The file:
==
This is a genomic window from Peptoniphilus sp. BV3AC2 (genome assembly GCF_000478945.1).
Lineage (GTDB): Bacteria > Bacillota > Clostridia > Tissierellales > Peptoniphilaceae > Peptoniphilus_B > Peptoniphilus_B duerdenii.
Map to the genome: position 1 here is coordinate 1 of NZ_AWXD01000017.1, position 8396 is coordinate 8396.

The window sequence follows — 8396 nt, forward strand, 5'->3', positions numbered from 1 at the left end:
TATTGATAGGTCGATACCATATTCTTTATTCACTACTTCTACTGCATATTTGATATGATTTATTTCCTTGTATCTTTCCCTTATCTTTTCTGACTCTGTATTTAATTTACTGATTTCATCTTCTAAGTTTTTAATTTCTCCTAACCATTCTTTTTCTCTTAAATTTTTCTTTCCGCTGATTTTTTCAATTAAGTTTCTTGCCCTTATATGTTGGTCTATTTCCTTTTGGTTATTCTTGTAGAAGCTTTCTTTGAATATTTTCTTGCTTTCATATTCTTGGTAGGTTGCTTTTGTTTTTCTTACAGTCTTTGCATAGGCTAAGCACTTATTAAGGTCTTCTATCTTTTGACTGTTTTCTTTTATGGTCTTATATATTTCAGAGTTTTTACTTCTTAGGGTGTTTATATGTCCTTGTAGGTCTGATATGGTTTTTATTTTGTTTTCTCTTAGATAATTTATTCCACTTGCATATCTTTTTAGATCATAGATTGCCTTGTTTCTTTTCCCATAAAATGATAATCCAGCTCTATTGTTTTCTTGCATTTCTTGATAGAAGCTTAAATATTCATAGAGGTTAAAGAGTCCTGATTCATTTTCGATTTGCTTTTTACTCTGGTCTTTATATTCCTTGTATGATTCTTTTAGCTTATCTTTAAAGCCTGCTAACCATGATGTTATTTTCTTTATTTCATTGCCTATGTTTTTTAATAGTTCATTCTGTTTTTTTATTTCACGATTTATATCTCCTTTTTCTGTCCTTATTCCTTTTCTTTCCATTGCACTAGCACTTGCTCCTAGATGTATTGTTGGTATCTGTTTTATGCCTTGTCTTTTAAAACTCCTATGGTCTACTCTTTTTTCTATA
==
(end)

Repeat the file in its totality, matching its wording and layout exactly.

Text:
This is a genomic window from Peptoniphilus sp. BV3AC2 (genome assembly GCF_000478945.1).
Lineage (GTDB): Bacteria > Bacillota > Clostridia > Tissierellales > Peptoniphilaceae > Peptoniphilus_B > Peptoniphilus_B duerdenii.
Map to the genome: position 1 here is coordinate 1 of NZ_AWXD01000017.1, position 8396 is coordinate 8396.

The window sequence follows — 8396 nt, forward strand, 5'->3', positions numbered from 1 at the left end:
TATTGATAGGTCGATACCATATTCTTTATTCACTACTTCTACTGCATATTTGATATGATTTATTTCCTTGTATCTTTCCCTTATCTTTTCTGACTCTGTATTTAATTTACTGATTTCATCTTCTAAGTTTTTAATTTCTCCTAACCATTCTTTTTCTCTTAAATTTTTCTTTCCGCTGATTTTTTCAATTAAGTTTCTTGCCCTTATATGTTGGTCTATTTCCTTTTGGTTATTCTTGTAGAAGCTTTCTTTGAATATTTTCTTGCTTTCATATTCTTGGTAGGTTGCTTTTGTTTTTCTTACAGTCTTTGCATAGGCTAAGCACTTATTAAGGTCTTCTATCTTTTGACTGTTTTCTTTTATGGTCTTATATATTTCAGAGTTTTTACTTCTTAGGGTGTTTATATGTCCTTGTAGGTCTGATATGGTTTTTATTTTGTTTTCTCTTAGATAATTTATTCCACTTGCATATCTTTTTAGATCATAGATTGCCTTGTTTCTTTTCCCATAAAATGATAATCCAGCTCTATTGTTTTCTTGCATTTCTTGATAGAAGCTTAAATATTCATAGAGGTTAAAGAGTCCTGATTCATTTTCGATTTGCTTTTTACTCTGGTCTTTATATTCCTTGTATGATTCTTTTAGCTTATCTTTAAAGCCTGCTAACCATGATGTTATTTTCTTTATTTCATTGCCTATGTTTTTTAATAGTTCATTCTGTTTTTTTATTTCACGATTTATATCTCCTTTTTCTGTCCTTATTCCTTTTCTTTCCATTGCACTAGCACTTGCTCCTAGATGTATTGTTGGTATCTGTTTTATGCCTTGTCTTTTAAAACTCCTATGGTCTACTCTTTTTTCTATA